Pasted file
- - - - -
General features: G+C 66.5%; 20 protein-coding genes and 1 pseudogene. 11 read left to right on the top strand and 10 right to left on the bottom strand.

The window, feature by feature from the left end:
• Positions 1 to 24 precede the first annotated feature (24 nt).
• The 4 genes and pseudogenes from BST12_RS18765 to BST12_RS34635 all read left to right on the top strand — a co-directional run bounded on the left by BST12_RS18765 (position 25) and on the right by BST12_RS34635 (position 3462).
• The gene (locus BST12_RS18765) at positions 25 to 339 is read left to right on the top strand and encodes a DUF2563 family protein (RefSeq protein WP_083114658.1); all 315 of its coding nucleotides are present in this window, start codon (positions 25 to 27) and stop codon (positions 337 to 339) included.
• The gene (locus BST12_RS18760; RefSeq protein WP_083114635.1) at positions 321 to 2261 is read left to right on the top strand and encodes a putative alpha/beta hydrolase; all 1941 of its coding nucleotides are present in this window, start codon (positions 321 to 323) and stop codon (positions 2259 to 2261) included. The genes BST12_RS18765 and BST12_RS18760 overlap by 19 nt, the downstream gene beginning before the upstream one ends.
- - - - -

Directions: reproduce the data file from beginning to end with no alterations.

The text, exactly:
General features: G+C 66.5%; 20 protein-coding genes and 1 pseudogene. 11 read left to right on the top strand and 10 right to left on the bottom strand.

The window, feature by feature from the left end:
• Positions 1 to 24 precede the first annotated feature (24 nt).
• The 4 genes and pseudogenes from BST12_RS18765 to BST12_RS34635 all read left to right on the top strand — a co-directional run bounded on the left by BST12_RS18765 (position 25) and on the right by BST12_RS34635 (position 3462).
• The gene (locus BST12_RS18765) at positions 25 to 339 is read left to right on the top strand and encodes a DUF2563 family protein (RefSeq protein WP_083114658.1); all 315 of its coding nucleotides are present in this window, start codon (positions 25 to 27) and stop codon (positions 337 to 339) included.
• The gene (locus BST12_RS18760; RefSeq protein WP_083114635.1) at positions 321 to 2261 is read left to right on the top strand and encodes a putative alpha/beta hydrolase; all 1941 of its coding nucleotides are present in this window, start codon (positions 321 to 323) and stop codon (positions 2259 to 2261) included. The genes BST12_RS18765 and BST12_RS18760 overlap by 19 nt, the downstream gene beginning before the upstream one ends.